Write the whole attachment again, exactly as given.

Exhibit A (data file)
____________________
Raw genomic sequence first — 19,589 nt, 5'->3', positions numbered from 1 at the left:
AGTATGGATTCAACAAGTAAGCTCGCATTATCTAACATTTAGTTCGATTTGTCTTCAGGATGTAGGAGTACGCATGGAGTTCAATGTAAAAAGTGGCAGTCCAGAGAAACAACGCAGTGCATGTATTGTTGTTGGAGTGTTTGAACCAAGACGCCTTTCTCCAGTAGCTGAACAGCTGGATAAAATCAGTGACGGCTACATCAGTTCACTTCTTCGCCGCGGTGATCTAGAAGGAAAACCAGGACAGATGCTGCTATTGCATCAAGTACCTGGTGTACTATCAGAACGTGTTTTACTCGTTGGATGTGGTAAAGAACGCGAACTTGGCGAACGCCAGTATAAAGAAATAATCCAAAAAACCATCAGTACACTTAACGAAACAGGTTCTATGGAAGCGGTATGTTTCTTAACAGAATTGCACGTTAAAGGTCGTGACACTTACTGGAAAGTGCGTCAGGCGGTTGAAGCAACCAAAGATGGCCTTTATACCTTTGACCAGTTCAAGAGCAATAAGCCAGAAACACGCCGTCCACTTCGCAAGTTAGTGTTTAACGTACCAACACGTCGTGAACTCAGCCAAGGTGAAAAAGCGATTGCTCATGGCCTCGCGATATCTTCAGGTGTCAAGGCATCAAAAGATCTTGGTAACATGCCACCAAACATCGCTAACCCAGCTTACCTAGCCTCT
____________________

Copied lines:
Raw genomic sequence first — 19,589 nt, 5'->3', positions numbered from 1 at the left:
AGTATGGATTCAACAAGTAAGCTCGCATTATCTAACATTTAGTTCGATTTGTCTTCAGGATGTAGGAGTACGCATGGAGTTCAATGTAAAAAGTGGCAGTCCAGAGAAACAACGCAGTGCATGTATTGTTGTTGGAGTGTTTGAACCAAGACGCCTTTCTCCAGTAGCTGAACAGCTGGATAAAATCAGTGACGGCTACATCAGTTCACTTCTTCGCCGCGGTGATCTAGAAGGAAAACCAGGACAGATGCTGCTATTGCATCAAGTACCTGGTGTACTATCAGAACGTGTTTTACTCGTTGGATGTGGTAAAGAACGCGAACTTGGCGAACGCCAGTATAAAGAAATAATCCAAAAAACCATCAGTACACTTAACGAAACAGGTTCTATGGAAGCGGTATGTTTCTTAACAGAATTGCACGTTAAAGGTCGTGACACTTACTGGAAAGTGCGTCAGGCGGTTGAAGCAACCAAAGATGGCCTTTATACCTTTGACCAGTTCAAGAGCAATAAGCCAGAAACACGCCGTCCACTTCGCAAGTTAGTGTTTAACGTACCAACACGTCGTGAACTCAGCCAAGGTGAAAAAGCGATTGCTCATGGCCTCGCGATATCTTCAGGTGTCAAGGCATCAAAAGATCTTGGTAACATGCCACCAAACATCGCTAACCCAGCTTACCTAGCCTCT